Comparing the two graphs you will see that, due to the increased degrees of freedom, the SRS-based CIs in the second graph are slightly narrower than in the first graph.

[top]

### Plotting bootstrap CIs

Bootstrap estimates obtained by the `vce(bootstrap)` option or the `bootstrap` command provide normal-approximation, percentile, and bias-corrected confidence intervals (for the confidence level specified at the time of estimation) in `e(ci_normal)`, `e(ci_percentile)`, and `e(ci_bc)`. Use the `ci()` option to plot there confidence intervals:

```. sysuse auto, clear
(1978 automobile data)

. regress price mpg trunk length turn, vce(bootstrap)
(output omitted)

. coefplot (., ci(ci_normal)     label(normal))  ///
>          (., ci(ci_percentile) label(percentile)) ///
>          (., ci(ci_bc)         label(bc))      ///
>     , drop(_cons) xline(0) legend(rows(1))
```
[top]

### Smoothed CIs

Option `cismooth` adds smoothed confidence intervals (inspired by code provided in a post by David B. Sparks). By default, `cismooth` generates confidence intervals for 50 equally spaced levels (1, 3, ..., 99) width graduated color intensities and varying line widths, as illustrated in the following example:

```. sysuse auto, clear
(1978 automobile data)

. regress price mpg trunk length turn if foreign==0
(output omitted)

. estimates store domestic

. regress price mpg trunk length turn if foreign==1
(output omitted)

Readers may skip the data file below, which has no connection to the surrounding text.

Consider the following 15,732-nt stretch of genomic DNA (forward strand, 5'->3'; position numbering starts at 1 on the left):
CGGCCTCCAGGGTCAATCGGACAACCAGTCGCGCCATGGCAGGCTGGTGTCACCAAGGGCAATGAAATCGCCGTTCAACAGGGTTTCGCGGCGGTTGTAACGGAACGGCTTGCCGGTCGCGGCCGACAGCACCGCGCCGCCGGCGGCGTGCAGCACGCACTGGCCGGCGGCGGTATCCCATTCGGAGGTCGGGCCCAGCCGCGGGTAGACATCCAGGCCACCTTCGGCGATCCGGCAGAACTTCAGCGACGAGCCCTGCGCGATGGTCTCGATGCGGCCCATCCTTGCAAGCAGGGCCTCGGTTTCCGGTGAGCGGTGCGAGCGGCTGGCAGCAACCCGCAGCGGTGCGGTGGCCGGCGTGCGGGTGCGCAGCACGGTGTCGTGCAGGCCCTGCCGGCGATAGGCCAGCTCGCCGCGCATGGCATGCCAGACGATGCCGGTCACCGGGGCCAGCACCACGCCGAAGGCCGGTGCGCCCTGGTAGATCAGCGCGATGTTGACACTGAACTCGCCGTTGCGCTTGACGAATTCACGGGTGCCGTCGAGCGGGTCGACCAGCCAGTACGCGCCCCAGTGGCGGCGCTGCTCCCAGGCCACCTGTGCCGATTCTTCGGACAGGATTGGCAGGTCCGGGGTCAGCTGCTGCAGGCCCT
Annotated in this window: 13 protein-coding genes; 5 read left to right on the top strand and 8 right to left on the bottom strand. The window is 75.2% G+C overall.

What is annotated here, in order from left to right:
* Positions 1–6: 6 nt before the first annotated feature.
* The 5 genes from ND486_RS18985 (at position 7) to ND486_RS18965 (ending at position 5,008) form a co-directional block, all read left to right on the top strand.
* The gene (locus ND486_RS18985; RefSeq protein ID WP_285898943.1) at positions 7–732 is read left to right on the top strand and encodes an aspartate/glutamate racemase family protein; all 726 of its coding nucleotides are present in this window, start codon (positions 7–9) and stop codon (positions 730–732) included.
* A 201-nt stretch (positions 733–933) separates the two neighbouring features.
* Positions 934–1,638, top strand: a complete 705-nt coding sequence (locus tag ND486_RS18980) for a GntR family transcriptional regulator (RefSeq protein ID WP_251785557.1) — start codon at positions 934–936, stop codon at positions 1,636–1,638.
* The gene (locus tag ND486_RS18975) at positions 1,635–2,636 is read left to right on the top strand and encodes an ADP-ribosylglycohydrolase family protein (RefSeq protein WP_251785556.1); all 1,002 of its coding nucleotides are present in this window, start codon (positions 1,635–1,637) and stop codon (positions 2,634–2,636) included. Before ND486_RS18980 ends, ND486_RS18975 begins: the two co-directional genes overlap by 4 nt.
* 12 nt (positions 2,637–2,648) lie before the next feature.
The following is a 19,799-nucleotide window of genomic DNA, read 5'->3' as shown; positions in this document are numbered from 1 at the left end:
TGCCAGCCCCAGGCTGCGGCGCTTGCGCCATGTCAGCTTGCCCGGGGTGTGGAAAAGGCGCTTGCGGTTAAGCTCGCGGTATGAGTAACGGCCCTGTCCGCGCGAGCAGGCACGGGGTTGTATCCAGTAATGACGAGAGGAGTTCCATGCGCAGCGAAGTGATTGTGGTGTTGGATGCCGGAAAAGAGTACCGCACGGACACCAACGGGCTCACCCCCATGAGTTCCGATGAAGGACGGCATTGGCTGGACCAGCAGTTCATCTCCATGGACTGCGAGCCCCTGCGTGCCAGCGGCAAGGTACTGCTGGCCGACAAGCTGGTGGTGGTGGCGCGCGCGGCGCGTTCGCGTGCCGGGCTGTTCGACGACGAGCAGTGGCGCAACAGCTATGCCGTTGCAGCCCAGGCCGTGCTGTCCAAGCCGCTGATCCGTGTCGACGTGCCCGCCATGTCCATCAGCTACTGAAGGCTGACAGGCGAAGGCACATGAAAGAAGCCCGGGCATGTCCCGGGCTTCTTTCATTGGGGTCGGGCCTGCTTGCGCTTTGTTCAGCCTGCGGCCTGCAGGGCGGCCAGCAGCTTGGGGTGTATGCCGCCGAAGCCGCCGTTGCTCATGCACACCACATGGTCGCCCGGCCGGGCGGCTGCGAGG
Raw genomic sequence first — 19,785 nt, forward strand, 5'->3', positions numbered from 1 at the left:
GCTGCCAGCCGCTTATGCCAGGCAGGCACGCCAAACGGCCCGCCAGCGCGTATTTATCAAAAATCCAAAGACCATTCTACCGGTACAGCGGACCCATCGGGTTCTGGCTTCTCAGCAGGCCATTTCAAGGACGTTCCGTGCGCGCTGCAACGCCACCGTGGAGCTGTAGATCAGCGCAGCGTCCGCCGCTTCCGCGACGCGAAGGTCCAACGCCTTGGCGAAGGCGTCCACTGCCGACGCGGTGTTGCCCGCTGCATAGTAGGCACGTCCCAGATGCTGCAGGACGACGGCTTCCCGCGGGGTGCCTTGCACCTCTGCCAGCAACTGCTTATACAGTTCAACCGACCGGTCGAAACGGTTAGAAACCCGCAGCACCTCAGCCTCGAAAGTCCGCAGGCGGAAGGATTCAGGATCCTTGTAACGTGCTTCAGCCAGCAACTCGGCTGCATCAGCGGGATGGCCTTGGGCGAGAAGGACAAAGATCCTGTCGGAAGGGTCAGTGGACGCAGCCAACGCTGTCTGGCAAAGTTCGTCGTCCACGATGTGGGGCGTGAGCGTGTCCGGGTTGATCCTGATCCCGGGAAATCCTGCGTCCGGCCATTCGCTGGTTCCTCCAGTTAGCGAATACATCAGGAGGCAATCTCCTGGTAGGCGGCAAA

. estimates store foreign

. coefplot domestic foreign, drop(_cons) xline(0) cismooth grid(none)
```

The smoothed confidence intervals are produced independently from `levels()` and `ci()` and are not affected by `ciopts()`. Their appearance, however, can be set by a number of suboptions. If `cismooth` is specified together with `levels()` or `ci()`, then the smoothed confidence intervals are placed behind the confidence intervals from `levels()` or `ci()`.

[top]

### CIs for proportions

When plotting proportions you may want to apply option `citype(logit)` to ensure that the confidence limits stay within 0 and 1 (see `help proportion`):

```. sysuse auto, clear
(1978 automobile data)

. proportion rep78 if foreign==0

Proportion estimation                       Number of obs = 48

--------------------------------------------------------------
|                                   Logit
| Proportion   Std. err.     [95% conf. interval]
-------------+------------------------------------------------
rep78 |
1  |   .0416667   .0288424      .0100647    .1567801
2  |   .1666667   .0537914      .0840476    .3035829
3  |      .5625   .0716027      .4172638    .6977581
4  |      .1875   .0563367      .0988312    .3268658